Parental Experiences of Unschooling Navigating Curriculum as Learning-through-Living
This volume explores unschooling as a growing phenomenon within the broader field of home education and considers the unique position of parents who engage in this self-directed form of education with their children.
Drawing on an in-depth hermeneutic phenomenological study, the volume investigates the double consciousness of parents as they balance the costs/benefits of unschooling and navigate the roles of leading/following and parenting/teaching in the education and upbringing of their children. The author conceptualizes unschooling in the context of curriculum theory and situates it within the larger home education movement. By highlighting the fluctuating, (un)divided position that parents assume, the volume examines how learning and living are rendered inseparable in unschooling, thereby revealing unschoolers’ experience of a curriculum of learning-through-living.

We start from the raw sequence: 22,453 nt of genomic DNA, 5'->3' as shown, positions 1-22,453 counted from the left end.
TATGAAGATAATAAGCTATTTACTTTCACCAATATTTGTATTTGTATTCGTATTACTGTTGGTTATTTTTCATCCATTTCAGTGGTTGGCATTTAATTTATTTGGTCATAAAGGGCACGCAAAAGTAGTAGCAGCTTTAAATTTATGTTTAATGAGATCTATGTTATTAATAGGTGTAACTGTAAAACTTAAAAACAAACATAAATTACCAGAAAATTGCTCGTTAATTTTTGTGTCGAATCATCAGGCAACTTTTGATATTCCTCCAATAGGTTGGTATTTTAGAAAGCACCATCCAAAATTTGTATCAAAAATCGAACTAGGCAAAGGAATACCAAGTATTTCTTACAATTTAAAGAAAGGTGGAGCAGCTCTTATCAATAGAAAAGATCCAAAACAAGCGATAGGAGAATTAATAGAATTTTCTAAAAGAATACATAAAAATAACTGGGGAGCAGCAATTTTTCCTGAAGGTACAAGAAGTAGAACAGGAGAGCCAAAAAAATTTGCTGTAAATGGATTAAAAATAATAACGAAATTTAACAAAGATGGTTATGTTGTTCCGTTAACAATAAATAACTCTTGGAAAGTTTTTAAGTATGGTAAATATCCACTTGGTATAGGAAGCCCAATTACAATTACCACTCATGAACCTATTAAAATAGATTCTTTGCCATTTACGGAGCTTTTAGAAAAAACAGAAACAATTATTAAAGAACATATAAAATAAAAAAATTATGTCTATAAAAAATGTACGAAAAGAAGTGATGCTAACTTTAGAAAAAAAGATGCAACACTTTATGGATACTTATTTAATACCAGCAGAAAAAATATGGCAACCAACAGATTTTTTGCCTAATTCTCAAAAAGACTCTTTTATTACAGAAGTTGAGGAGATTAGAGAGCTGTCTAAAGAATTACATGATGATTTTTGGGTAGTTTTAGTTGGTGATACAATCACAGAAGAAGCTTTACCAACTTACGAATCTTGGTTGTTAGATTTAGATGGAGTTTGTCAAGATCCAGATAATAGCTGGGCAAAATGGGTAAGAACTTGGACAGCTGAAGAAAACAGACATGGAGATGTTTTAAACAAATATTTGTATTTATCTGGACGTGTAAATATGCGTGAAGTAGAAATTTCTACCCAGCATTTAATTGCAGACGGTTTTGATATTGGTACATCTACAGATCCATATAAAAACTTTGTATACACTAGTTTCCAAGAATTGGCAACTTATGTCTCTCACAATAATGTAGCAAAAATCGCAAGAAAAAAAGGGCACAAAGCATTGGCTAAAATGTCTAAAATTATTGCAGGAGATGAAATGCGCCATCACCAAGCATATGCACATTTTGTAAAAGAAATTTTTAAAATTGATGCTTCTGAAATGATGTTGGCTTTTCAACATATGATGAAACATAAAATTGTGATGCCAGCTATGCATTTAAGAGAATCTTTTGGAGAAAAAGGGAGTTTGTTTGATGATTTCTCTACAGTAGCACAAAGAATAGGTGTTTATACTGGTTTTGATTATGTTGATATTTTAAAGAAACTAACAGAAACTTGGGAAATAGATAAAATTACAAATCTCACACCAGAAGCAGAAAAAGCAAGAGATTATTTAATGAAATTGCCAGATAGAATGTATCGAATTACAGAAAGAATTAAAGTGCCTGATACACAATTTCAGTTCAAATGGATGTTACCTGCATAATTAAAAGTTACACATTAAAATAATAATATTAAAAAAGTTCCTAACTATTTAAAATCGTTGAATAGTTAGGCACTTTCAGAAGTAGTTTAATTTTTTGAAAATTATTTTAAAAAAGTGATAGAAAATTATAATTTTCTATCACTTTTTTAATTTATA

This book will be of great interest to researchers, scholars, and postgraduates working across the fields of curriculum studies, parenting and family studies, and the sociology of education.
Introduction 1. Regarding Unschooling 2. Reclaiming Primary Pedagogical Place 3. Repositioning in Primary Pedagogical Place 4. Returning to Phenmenological Inquiry 5. Residing Between the (Un)Divided Sides of Costs and Benefits 6. Residing Between The (Un)Divided Sides of Leading and Following 7. Residing Between The (Un)Divided Sides of Parenting and Teaching 8. Reviewing the Possibilities for Learning-Through-Living